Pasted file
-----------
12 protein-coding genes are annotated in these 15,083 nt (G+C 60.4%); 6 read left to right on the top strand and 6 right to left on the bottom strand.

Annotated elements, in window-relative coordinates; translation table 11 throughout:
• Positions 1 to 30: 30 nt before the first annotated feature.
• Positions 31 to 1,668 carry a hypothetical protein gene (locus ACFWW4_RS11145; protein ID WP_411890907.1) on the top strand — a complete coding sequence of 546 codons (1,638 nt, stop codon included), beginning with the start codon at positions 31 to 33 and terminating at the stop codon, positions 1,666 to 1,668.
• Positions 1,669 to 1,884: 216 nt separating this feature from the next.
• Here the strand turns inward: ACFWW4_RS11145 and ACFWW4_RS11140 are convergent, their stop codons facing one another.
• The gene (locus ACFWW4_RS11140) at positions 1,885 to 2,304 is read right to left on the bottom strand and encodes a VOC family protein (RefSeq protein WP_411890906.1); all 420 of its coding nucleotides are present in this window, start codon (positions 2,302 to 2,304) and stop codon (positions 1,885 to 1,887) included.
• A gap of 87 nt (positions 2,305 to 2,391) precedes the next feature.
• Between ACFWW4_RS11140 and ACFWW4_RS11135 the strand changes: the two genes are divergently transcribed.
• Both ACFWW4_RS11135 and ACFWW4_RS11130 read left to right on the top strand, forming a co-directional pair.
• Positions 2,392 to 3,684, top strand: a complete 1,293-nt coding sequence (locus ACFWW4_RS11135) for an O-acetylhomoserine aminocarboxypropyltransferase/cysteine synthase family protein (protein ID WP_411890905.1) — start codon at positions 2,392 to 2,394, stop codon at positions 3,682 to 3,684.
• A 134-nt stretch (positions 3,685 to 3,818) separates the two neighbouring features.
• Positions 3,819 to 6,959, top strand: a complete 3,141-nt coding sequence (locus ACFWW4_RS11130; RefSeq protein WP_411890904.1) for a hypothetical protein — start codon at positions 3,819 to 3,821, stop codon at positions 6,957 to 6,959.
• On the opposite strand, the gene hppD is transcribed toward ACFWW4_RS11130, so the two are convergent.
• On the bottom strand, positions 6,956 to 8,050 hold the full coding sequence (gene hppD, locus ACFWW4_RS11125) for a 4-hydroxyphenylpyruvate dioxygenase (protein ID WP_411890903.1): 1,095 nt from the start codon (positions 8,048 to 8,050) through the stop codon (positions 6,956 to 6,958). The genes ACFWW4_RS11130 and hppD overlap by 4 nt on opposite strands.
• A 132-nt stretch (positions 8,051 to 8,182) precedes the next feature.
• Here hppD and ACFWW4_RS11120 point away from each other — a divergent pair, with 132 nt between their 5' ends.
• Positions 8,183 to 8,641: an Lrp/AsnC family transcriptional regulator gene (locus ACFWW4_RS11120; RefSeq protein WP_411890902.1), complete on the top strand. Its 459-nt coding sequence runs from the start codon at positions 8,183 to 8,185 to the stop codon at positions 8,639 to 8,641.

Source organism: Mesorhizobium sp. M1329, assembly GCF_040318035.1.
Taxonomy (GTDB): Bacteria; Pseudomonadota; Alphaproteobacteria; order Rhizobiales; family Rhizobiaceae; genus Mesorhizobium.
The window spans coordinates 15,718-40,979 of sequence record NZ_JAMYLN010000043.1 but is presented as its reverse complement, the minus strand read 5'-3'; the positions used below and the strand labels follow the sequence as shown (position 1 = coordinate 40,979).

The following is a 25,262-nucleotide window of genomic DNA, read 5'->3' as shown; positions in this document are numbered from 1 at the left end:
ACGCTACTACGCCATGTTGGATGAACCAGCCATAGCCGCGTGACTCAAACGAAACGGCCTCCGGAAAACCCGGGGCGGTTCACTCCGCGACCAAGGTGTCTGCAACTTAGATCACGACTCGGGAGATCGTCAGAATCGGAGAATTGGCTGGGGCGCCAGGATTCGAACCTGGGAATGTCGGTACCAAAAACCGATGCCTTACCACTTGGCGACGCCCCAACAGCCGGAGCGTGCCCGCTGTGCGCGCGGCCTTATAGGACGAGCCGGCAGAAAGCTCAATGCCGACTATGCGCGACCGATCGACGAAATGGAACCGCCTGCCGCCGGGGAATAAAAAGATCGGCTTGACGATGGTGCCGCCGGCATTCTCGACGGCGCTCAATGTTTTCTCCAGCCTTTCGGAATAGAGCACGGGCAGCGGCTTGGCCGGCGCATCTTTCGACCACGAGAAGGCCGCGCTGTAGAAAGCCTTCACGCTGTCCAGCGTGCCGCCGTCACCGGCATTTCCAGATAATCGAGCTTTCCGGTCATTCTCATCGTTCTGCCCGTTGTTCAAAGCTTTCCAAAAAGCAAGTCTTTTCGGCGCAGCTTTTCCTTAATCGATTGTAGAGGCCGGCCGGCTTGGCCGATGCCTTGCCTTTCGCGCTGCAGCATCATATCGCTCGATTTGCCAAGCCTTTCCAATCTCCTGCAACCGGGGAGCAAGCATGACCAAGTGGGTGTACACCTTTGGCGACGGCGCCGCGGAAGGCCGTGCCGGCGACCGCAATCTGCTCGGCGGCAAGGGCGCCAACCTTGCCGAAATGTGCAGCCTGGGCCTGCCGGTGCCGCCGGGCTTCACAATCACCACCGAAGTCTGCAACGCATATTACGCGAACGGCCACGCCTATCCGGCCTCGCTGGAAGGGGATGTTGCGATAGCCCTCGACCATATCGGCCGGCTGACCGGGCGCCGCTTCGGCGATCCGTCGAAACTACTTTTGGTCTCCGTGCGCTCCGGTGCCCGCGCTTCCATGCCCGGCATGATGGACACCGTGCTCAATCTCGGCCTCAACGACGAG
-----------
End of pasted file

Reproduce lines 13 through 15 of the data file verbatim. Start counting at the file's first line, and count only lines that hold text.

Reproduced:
• Positions 3,819 to 6,959, top strand: a complete 3,141-nt coding sequence (locus ACFWW4_RS11130; RefSeq protein WP_411890904.1) for a hypothetical protein — start codon at positions 3,819 to 3,821, stop codon at positions 6,957 to 6,959.
• On the opposite strand, the gene hppD is transcribed toward ACFWW4_RS11130, so the two are convergent.
• On the bottom strand, positions 6,956 to 8,050 hold the full coding sequence (gene hppD, locus ACFWW4_RS11125) for a 4-hydroxyphenylpyruvate dioxygenase (protein ID WP_411890903.1): 1,095 nt from the start codon (positions 8,048 to 8,050) through the stop codon (positions 6,956 to 6,958). The genes ACFWW4_RS11130 and hppD overlap by 4 nt on opposite strands.